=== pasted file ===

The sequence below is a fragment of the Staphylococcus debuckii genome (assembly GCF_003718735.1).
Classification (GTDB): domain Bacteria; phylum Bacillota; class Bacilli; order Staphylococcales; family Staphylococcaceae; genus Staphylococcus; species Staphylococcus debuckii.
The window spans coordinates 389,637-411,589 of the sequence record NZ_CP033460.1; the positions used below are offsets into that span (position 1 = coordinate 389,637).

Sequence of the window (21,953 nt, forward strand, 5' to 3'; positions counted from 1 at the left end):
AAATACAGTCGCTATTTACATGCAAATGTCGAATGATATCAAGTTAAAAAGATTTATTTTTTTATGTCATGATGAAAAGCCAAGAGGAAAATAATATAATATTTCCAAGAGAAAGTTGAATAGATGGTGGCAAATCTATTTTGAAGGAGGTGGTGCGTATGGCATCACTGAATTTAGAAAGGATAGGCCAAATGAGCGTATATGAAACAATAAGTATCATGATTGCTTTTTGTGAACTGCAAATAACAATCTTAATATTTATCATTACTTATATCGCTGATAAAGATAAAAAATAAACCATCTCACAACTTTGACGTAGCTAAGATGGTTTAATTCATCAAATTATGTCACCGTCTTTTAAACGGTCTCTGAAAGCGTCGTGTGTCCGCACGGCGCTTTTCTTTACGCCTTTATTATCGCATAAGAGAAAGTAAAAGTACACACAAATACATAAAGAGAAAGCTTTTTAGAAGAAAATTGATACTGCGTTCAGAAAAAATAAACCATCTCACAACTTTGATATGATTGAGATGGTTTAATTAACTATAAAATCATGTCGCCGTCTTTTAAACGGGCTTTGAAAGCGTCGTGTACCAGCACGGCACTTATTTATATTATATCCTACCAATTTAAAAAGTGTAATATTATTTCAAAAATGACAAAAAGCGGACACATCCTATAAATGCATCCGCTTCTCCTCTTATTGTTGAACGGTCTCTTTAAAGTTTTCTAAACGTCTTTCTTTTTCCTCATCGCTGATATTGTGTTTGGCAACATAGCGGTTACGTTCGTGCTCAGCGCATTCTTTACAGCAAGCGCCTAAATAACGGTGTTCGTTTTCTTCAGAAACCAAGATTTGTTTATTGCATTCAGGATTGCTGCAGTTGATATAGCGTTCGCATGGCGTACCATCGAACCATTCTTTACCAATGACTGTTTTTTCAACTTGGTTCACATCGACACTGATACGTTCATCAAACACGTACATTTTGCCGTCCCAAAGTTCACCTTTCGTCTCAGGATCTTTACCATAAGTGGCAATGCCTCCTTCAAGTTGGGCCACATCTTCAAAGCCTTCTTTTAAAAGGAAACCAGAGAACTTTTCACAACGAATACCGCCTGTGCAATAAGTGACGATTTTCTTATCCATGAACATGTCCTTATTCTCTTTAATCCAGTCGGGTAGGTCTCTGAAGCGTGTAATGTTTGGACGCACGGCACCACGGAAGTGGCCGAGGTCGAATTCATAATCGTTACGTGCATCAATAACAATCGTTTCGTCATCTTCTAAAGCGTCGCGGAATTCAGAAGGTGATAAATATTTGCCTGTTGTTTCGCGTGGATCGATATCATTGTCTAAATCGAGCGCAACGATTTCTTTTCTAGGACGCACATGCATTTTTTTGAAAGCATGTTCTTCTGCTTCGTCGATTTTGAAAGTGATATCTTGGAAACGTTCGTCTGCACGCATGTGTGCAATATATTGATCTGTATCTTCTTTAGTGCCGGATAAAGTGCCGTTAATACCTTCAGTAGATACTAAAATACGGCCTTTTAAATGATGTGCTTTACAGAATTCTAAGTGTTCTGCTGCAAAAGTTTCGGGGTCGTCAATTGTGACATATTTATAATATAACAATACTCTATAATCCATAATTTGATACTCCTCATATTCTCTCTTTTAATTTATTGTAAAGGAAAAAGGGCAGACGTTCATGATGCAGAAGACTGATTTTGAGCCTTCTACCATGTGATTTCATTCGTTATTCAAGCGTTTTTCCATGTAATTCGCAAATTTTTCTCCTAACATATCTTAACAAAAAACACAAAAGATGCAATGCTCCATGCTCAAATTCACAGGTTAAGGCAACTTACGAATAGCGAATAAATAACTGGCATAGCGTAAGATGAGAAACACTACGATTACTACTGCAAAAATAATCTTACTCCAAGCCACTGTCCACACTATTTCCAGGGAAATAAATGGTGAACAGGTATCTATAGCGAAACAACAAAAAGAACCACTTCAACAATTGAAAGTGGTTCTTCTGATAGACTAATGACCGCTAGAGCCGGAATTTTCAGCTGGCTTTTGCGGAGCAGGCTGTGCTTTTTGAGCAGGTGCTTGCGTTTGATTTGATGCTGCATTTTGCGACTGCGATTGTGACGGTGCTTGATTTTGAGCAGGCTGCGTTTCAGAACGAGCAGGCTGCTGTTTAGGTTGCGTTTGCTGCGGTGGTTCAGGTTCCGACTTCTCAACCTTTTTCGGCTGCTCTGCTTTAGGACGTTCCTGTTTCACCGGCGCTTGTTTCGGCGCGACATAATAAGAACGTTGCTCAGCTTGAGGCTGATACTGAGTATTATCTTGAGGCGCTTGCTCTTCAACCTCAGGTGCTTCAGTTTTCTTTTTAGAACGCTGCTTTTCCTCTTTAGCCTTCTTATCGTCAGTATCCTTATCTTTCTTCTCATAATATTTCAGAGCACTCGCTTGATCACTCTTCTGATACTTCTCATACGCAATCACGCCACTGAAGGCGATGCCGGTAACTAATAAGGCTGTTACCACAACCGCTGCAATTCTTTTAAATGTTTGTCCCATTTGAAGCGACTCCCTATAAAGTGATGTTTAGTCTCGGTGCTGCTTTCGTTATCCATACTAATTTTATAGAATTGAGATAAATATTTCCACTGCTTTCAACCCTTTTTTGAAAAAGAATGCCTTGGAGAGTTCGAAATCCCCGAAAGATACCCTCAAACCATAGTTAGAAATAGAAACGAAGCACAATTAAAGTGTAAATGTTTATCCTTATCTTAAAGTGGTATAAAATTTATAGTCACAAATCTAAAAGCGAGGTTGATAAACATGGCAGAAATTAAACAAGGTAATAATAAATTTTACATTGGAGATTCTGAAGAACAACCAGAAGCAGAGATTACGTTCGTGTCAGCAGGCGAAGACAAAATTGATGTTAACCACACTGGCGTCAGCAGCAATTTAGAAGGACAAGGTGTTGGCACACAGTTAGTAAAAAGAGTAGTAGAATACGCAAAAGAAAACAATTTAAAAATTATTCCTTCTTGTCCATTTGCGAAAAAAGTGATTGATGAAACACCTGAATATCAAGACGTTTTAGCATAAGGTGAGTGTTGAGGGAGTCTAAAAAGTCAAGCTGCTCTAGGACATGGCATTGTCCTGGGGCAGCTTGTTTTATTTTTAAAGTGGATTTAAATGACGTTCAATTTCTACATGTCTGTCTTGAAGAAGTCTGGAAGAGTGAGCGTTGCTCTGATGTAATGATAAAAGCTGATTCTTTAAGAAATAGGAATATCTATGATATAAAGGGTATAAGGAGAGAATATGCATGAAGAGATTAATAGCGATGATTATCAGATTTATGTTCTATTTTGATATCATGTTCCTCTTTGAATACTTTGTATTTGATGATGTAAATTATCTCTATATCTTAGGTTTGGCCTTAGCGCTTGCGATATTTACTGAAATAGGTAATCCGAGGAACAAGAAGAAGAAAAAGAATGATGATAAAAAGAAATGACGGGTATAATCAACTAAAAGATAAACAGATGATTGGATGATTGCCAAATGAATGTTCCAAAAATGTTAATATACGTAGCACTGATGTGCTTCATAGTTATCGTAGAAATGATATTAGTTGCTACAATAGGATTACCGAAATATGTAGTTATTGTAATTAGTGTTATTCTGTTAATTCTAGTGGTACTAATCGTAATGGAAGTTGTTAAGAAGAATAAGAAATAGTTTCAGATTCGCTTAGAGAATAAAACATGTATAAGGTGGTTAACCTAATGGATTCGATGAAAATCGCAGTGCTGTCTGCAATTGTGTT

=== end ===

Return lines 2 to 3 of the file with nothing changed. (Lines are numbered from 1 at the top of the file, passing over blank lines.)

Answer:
Classification (GTDB): domain Bacteria; phylum Bacillota; class Bacilli; order Staphylococcales; family Staphylococcaceae; genus Staphylococcus; species Staphylococcus debuckii.
The window spans coordinates 389,637-411,589 of the sequence record NZ_CP033460.1; the positions used below are offsets into that span (position 1 = coordinate 389,637).